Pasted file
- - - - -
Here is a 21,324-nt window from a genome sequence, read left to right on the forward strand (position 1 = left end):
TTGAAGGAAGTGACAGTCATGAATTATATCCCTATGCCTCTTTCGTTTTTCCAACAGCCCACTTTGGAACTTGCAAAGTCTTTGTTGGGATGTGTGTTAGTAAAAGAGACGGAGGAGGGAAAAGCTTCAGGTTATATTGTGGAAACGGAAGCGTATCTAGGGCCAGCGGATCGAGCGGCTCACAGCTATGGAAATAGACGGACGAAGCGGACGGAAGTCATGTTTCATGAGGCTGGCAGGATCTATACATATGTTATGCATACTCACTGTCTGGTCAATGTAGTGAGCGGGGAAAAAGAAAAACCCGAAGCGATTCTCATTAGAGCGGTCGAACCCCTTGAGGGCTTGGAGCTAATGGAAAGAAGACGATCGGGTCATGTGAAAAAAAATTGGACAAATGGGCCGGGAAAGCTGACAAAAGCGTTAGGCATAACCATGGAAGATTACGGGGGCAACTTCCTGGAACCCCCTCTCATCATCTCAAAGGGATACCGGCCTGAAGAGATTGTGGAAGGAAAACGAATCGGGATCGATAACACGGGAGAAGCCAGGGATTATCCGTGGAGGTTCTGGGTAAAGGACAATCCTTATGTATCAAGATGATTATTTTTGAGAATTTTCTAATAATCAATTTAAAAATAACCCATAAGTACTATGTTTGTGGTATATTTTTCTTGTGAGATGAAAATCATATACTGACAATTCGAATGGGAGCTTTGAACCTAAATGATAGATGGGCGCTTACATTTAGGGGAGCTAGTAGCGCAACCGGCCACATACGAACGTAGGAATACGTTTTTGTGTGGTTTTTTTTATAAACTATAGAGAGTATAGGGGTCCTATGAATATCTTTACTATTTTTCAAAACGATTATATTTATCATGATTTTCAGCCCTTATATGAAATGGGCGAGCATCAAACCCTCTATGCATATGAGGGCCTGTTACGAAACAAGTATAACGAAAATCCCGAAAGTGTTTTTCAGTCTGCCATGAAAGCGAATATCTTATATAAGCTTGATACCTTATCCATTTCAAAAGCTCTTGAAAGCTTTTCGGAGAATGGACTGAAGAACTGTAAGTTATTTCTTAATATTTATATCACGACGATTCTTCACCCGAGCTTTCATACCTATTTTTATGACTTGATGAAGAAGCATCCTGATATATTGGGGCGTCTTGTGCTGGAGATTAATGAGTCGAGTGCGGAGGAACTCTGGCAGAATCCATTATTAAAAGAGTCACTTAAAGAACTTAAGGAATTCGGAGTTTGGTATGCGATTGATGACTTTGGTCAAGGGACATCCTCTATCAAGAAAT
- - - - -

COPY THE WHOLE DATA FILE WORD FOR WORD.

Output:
Here is a 21,324-nt window from a genome sequence, read left to right on the forward strand (position 1 = left end):
TTGAAGGAAGTGACAGTCATGAATTATATCCCTATGCCTCTTTCGTTTTTCCAACAGCCCACTTTGGAACTTGCAAAGTCTTTGTTGGGATGTGTGTTAGTAAAAGAGACGGAGGAGGGAAAAGCTTCAGGTTATATTGTGGAAACGGAAGCGTATCTAGGGCCAGCGGATCGAGCGGCTCACAGCTATGGAAATAGACGGACGAAGCGGACGGAAGTCATGTTTCATGAGGCTGGCAGGATCTATACATATGTTATGCATACTCACTGTCTGGTCAATGTAGTGAGCGGGGAAAAAGAAAAACCCGAAGCGATTCTCATTAGAGCGGTCGAACCCCTTGAGGGCTTGGAGCTAATGGAAAGAAGACGATCGGGTCATGTGAAAAAAAATTGGACAAATGGGCCGGGAAAGCTGACAAAAGCGTTAGGCATAACCATGGAAGATTACGGGGGCAACTTCCTGGAACCCCCTCTCATCATCTCAAAGGGATACCGGCCTGAAGAGATTGTGGAAGGAAAACGAATCGGGATCGATAACACGGGAGAAGCCAGGGATTATCCGTGGAGGTTCTGGGTAAAGGACAATCCTTATGTATCAAGATGATTATTTTTGAGAATTTTCTAATAATCAATTTAAAAATAACCCATAAGTACTATGTTTGTGGTATATTTTTCTTGTGAGATGAAAATCATATACTGACAATTCGAATGGGAGCTTTGAACCTAAATGATAGATGGGCGCTTACATTTAGGGGAGCTAGTAGCGCAACCGGCCACATACGAACGTAGGAATACGTTTTTGTGTGGTTTTTTTTATAAACTATAGAGAGTATAGGGGTCCTATGAATATCTTTACTATTTTTCAAAACGATTATATTTATCATGATTTTCAGCCCTTATATGAAATGGGCGAGCATCAAACCCTCTATGCATATGAGGGCCTGTTACGAAACAAGTATAACGAAAATCCCGAAAGTGTTTTTCAGTCTGCCATGAAAGCGAATATCTTATATAAGCTTGATACCTTATCCATTTCAAAAGCTCTTGAAAGCTTTTCGGAGAATGGACTGAAGAACTGTAAGTTATTTCTTAATATTTATATCACGACGATTCTTCACCCGAGCTTTCATACCTATTTTTATGACTTGATGAAGAAGCATCCTGATATATTGGGGCGTCTTGTGCTGGAGATTAATGAGTCGAGTGCGGAGGAACTCTGGCAGAATCCATTATTAAAAGAGTCACTTAAAGAACTTAAGGAATTCGGAGTTTGGTATGCGATTGATGACTTTGGTCAAGGGACATCCTCTATCAAGAAAT